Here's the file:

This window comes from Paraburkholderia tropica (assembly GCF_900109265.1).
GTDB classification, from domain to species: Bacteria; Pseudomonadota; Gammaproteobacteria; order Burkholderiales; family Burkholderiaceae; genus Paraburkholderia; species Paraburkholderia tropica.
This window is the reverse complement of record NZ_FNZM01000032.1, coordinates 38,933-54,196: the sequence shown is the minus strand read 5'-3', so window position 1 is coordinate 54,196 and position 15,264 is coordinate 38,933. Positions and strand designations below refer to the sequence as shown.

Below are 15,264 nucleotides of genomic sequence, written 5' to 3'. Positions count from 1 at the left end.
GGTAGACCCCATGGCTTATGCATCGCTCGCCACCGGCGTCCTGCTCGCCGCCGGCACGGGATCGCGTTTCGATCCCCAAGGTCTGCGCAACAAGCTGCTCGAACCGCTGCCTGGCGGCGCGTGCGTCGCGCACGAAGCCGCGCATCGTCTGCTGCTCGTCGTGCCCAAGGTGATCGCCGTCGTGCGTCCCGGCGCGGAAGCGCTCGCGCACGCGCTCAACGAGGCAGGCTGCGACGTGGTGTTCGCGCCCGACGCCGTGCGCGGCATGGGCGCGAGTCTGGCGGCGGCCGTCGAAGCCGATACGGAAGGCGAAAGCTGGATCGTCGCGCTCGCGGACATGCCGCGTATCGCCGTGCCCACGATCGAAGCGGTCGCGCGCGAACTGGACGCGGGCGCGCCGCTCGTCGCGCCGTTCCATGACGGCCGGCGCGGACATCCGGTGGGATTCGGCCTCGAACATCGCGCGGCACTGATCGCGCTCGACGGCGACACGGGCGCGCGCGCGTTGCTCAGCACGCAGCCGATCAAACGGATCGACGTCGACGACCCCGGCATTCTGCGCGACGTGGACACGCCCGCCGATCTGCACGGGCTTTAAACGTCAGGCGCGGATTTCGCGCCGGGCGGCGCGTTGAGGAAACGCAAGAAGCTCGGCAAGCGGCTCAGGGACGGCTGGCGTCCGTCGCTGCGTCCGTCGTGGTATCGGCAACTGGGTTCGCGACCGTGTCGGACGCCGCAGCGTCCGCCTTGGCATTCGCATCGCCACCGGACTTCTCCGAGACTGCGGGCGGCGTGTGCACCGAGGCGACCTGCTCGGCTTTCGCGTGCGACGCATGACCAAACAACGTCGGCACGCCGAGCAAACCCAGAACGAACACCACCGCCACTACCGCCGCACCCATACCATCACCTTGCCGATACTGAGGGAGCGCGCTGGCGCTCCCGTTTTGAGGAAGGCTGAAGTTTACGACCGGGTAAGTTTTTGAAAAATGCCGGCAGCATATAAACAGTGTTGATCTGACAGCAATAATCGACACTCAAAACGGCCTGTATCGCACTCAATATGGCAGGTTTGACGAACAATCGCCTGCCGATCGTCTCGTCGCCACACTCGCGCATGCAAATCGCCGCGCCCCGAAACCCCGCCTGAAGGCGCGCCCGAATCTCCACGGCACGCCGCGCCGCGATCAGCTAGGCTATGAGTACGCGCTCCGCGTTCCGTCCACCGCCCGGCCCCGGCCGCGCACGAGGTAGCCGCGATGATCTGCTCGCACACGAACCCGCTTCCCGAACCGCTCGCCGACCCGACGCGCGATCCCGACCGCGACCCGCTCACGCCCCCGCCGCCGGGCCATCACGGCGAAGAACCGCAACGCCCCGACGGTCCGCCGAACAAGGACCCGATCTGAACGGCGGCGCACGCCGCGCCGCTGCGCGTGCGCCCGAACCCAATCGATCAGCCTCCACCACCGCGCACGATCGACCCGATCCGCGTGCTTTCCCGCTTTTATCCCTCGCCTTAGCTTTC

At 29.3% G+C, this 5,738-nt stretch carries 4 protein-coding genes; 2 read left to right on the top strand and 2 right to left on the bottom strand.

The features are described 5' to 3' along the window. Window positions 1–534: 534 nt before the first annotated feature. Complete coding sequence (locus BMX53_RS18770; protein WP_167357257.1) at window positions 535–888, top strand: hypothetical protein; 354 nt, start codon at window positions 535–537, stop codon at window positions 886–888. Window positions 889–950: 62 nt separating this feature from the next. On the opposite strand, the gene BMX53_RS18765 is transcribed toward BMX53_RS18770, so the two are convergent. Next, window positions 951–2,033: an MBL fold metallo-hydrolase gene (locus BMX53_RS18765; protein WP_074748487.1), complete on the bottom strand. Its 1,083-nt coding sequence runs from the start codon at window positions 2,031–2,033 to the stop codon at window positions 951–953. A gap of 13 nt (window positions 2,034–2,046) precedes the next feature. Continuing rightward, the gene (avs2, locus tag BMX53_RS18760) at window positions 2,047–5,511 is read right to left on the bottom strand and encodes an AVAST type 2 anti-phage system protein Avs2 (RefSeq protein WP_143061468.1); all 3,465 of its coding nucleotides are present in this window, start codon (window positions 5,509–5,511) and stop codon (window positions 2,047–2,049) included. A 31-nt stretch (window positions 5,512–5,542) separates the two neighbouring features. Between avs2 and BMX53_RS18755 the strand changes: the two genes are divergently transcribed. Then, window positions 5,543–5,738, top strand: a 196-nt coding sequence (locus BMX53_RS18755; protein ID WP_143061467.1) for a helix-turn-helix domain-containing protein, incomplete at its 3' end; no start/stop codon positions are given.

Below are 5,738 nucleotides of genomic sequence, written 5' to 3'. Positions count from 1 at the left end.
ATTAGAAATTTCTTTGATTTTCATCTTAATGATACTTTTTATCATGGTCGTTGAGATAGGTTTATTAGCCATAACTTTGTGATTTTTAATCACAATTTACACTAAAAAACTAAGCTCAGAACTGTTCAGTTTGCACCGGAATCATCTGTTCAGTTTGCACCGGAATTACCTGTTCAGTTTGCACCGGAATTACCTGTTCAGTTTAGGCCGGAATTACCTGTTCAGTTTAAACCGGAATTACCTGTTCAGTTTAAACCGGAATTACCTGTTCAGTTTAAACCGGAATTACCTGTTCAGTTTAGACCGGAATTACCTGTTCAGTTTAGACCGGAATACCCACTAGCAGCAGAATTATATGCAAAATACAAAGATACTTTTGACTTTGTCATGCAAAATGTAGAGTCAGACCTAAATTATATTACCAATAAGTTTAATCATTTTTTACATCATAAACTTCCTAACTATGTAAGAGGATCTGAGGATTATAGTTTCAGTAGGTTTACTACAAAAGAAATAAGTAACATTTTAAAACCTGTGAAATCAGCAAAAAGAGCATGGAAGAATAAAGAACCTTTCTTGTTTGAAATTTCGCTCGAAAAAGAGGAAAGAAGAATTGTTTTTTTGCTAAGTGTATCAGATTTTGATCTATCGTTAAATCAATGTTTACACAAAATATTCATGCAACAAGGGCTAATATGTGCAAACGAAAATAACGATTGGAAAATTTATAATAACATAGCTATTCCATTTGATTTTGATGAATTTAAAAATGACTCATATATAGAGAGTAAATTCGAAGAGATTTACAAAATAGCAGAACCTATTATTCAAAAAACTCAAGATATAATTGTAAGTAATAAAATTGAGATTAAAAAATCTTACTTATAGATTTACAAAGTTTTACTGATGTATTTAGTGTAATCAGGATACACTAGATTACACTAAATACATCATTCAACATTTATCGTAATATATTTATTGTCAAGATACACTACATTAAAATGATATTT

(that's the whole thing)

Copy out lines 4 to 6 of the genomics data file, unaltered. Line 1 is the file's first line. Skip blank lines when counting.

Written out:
Below are 15,264 nucleotides of genomic sequence, written 5' to 3'. Positions count from 1 at the left end.
GGTAGACCCCATGGCTTATGCATCGCTCGCCACCGGCGTCCTGCTCGCCGCCGGCACGGGATCGCGTTTCGATCCCCAAGGTCTGCGCAACAAGCTGCTCGAACCGCTGCCTGGCGGCGCGTGCGTCGCGCACGAAGCCGCGCATCGTCTGCTGCTCGTCGTGCCCAAGGTGATCGCCGTCGTGCGTCCCGGCGCGGAAGCGCTCGCGCACGCGCTCAACGAGGCAGGCTGCGACGTGGTGTTCGCGCCCGACGCCGTGCGCGGCATGGGCGCGAGTCTGGCGGCGGCCGTCGAAGCCGATACGGAAGGCGAAAGCTGGATCGTCGCGCTCGCGGACATGCCGCGTATCGCCGTGCCCACGATCGAAGCGGTCGCGCGCGAACTGGACGCGGGCGCGCCGCTCGTCGCGCCGTTCCATGACGGCCGGCGCGGACATCCGGTGGGATTCGGCCTCGAACATCGCGCGGCACTGATCGCGCTCGACGGCGACACGGGCGCGCGCGCGTTGCTCAGCACGCAGCCGATCAAACGGATCGACGTCGACGACCCCGGCATTCTGCGCGACGTGGACACGCCCGCCGATCTGCACGGGCTTTAAACGTCAGGCGCGGATTTCGCGCCGGGCGGCGCGTTGAGGAAACGCAAGAAGCTCGGCAAGCGGCTCAGGGACGGCTGGCGTCCGTCGCTGCGTCCGTCGTGGTATCGGCAACTGGGTTCGCGACCGTGTCGGACGCCGCAGCGTCCGCCTTGGCATTCGCATCGCCACCGGACTTCTCCGAGACTGCGGGCGGCGTGTGCACCGAGGCGACCTGCTCGGCTTTCGCGTGCGACGCATGACCAAACAACGTCGGCACGCCGAGCAAACCCAGAACGAACACCACCGCCACTACCGCCGCACCCATACCATCACCTTGCCGATACTGAGGGAGCGCGCTGGCGCTCCCGTTTTGAGGAAGGCTGAAGTTTACGACCGGGTAAGTTTTTGAAAAATGCCGGCAGCATATAAACAGTGTTGATCTGACAGCAATAATCGACACTCAAAACGGCCTGTATCGCACTCAATATGGCAGGTTTGACGAACAATCGCCTGCCGATCGTCTCGTCGCCACACTCGCGCATGCAAATCGCCGCGCCCCGAAACCCCGCCTGAAGGCGCGCCCGAATCTCCACGGCACGCCGCGCCGCGATCAGCTAGGCTATGAGTACGCGCTCCGCGTTCCGTCCACCGCCCGGCCCCGGCCGCGCACGAGGTAGCCGCGATGATCTGCTCGCACACGAACCCGCTTCCCGAACCGCTCGCCGACCCGACGCGCGATCCCGACCGCGACCCGCTCACGCCCCCGCCGCCGGGCCATCACGGCGAAGAACCGCAACGCCCCGACGGTCCGCCGAACAAGGACCCGATCTGAACGGCGGCGCACGCCGCGCCGCTGCGCGTGCGCCCGAACCCAATCGATCAGCCTCCACCACCGCGCACGATCGACCCGATCCGCGTGCTTTCCCGCTTTTATCCCTCGCCTTAGCTTTC

At 29.3% G+C, this 5,738-nt stretch carries 4 protein-coding genes; 2 read left to right on the top strand and 2 right to left on the bottom strand.